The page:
There's a lot of phony hype about how tough things have gotten for the Obama administration. Last month, the president's party took "a shellacking" from Republicans at the polls. Those aren't my words; they're President Barack Obama's. Since then, he's been depicted as "politically wounded," "forced to accept a new reality" and "pushed into a corner" by tea party Republicans. Don't believe the propaganda.
Despite GOP victories in the House of Representatives, governors' mansions and state legislatures Nov. 2, the O-Team persists in pressing its radical domestic agenda and Utopian national security policies. Obama's proclivity for waging class warfare and antipathy toward free enterprise are evident in everything that has happened since the midterm elections.
Little of what happened in Washington this week offers hope of a "new reality" at the White House or in Congress as a result of last month's balloting. The nation is rapidly heading for bankruptcy, but the $1.2 trillion, 1,924-page "omnibus" continuing resolution to keep the government running for the next nine months contains thousands of pork-laden "earmarks" that outrage most Americans.
Obama's dogged insistence on an unprecedented extension of unemployment benefits, his endorsement of an explosive increase in the national debt and his vow to reimpose a "death tax" -- and gut the transfer of family farms and small businesses from one generation to another -- are all part of his liberal dogma. Worse, his plans for dismantling U.S. defenses continue unabated. And all of this is being aided and abetted in a furious frenzy by the Democratic-controlled lame-duck Congress.
On Wednesday, Nancy Pelosi's House of Representatives voted 250-175 for repealing Section 654 of Title 10 of the U.S. Code -- the provision of law that deems homosexual conduct to be "an unacceptable risk" to our nation's "military capability." Senate Majority Leader Harry Reid immediately promised to "attach the measure to a bill that will pass before the Senate adjourns." No member of either house acknowledged that the Obama administration also wants to legalize consensual sodomy in military units.
Reid followed up by declaring that despite Republican opposition, the Senate also will vote on ratifying the New Strategic Arms Reduction Treaty, which Obama hastily negotiated with Russia last spring. He wants that done now, too.
On Thursday, Obama devoted less than 10 minutes of his busy schedule to his Afghanistan-Pakistan strategy review. With Vice President Joe Biden, Secretary of State Hillary Clinton and Defense Secretary Robert Gates standing beside him, the president declared, "We are on track to achieve our goals" of "disrupting, dismantling and defeating al-Qaida." Despite growing problems in nuclear-armed Pakistan, Obama reiterated his promise to "start reducing American forces next July."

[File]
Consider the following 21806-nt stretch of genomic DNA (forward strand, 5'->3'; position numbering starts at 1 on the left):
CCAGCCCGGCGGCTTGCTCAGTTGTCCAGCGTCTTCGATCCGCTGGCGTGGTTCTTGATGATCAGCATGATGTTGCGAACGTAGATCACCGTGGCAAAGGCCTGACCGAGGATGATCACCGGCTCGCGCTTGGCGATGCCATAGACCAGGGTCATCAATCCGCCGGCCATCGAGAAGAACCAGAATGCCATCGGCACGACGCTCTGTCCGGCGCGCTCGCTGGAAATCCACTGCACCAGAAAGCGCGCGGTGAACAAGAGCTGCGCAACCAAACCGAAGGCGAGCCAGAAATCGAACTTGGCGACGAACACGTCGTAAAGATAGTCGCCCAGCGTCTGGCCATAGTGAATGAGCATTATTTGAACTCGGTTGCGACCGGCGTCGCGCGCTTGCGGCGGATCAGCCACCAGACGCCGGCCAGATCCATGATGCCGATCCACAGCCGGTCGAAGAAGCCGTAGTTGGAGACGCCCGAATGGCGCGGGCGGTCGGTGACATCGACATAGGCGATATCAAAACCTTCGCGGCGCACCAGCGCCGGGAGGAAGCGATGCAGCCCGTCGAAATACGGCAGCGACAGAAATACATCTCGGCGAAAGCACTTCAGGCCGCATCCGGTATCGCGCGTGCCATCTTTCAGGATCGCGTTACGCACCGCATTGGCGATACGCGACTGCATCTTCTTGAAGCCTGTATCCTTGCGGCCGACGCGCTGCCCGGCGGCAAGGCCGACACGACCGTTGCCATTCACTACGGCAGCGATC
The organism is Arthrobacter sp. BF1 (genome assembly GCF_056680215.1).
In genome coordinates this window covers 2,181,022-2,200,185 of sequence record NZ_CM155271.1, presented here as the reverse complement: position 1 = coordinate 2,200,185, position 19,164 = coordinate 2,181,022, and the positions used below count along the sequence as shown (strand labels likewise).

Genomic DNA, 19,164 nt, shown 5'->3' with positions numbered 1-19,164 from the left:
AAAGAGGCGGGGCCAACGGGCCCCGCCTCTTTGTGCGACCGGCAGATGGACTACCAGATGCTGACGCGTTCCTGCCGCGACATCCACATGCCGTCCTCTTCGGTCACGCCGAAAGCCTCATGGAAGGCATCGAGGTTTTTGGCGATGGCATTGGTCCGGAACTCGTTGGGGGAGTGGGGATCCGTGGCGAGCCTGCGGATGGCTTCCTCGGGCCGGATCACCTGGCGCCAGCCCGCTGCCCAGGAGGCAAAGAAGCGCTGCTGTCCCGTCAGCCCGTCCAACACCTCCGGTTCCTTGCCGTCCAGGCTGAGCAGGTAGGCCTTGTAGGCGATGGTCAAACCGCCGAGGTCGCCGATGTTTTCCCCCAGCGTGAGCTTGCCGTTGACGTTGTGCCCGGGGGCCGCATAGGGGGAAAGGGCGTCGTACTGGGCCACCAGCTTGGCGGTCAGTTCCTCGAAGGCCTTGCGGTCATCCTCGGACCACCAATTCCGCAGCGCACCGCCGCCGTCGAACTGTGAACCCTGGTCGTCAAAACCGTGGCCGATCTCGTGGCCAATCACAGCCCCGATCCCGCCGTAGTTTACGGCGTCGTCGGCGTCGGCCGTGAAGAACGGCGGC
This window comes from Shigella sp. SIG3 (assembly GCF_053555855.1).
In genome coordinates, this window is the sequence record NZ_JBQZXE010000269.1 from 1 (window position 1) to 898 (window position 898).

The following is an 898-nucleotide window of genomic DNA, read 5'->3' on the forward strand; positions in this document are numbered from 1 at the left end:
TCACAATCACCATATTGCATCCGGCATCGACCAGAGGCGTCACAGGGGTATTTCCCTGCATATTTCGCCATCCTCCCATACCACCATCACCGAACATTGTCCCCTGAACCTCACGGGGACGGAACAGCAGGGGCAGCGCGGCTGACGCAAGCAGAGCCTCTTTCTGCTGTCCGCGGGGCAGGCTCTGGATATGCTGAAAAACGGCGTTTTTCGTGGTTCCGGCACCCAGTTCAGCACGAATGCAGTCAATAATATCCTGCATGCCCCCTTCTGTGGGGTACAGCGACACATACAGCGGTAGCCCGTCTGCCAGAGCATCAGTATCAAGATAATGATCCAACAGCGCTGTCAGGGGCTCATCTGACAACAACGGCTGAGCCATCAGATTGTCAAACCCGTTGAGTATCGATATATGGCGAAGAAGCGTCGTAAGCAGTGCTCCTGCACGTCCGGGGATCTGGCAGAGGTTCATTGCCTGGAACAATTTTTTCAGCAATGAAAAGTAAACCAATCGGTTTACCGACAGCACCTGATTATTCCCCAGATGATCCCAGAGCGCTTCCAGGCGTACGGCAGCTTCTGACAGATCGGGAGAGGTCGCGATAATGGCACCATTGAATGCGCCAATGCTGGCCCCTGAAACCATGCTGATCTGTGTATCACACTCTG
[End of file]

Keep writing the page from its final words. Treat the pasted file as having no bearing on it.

The situation on the ground in Afghanistan is indeed much-improved, as our Fox News team reported a few weeks ago from the field. The evidence is irrefutable, in the competence of Afghan troops, enhanced security through much of the country, and the success of "capture-kill missions" against Taliban leaders. Since Gen. David Petraeus took the reins of the International Security Assistance Force and Lt. Gen. William Caldwell was placed in charge of recruiting, training and fielding Afghan National Security Forces, their capability has increased dramatically.
Unfortunately, Obama's obstinate adherence to a "date certain" for withdrawing from Afghanistan makes the very tough fight in the shadows of the Hindu Kush even more difficult. The deadline encourages Taliban kingpins and their supporters in Pakistan: "Hang on. The Americans -- and therefore the troops of their ISAF partners -- will be leaving soon."
Equally damaging is the message the self-imposed timeline sends to Afghan President Hamid Karzai. He may have few of the qualities of our own nation's founders, but even if he did, the O-Team's pullout date tells Karzai to cut whatever deal he can with the Taliban, Iran, Pakistan and the opium dealers, because we're not going to stick around. Under these circumstances, is it any surprise that Karzai admits to taking "bundles of cash" from the ayatollahs in Tehran?
Obama didn't stay long, either. After an obviously uncomfortable nine minutes presenting his "assessment," the president said, "So with that, Vice President Biden and myself will depart." He and the veep ducked out, leaving Gates, Clinton and Marine Gen. James Cartwright, vice chairman of the Joint Chiefs of Staff, to explain what the report means.
In summing up, Clinton said, "We will not -- in fact, we dare not -- repeat history." Given the O-Team's penchant for blaming the Bush administration for all problems great and small, it's hard to tell exactly what she meant, but there is a part of our history we ought never to repeat -- the era of Jimmy Carter.
This president and this Congress are in denial. They can't define our enemies or describe victory any better than Jimmy Carter. Between now and the next Congress, which will convene Jan. 5, we can only hope there are at least 41 U.S. senators brave enough to "just say no" to the Obama administration's "strategy" for dismembering our national security.
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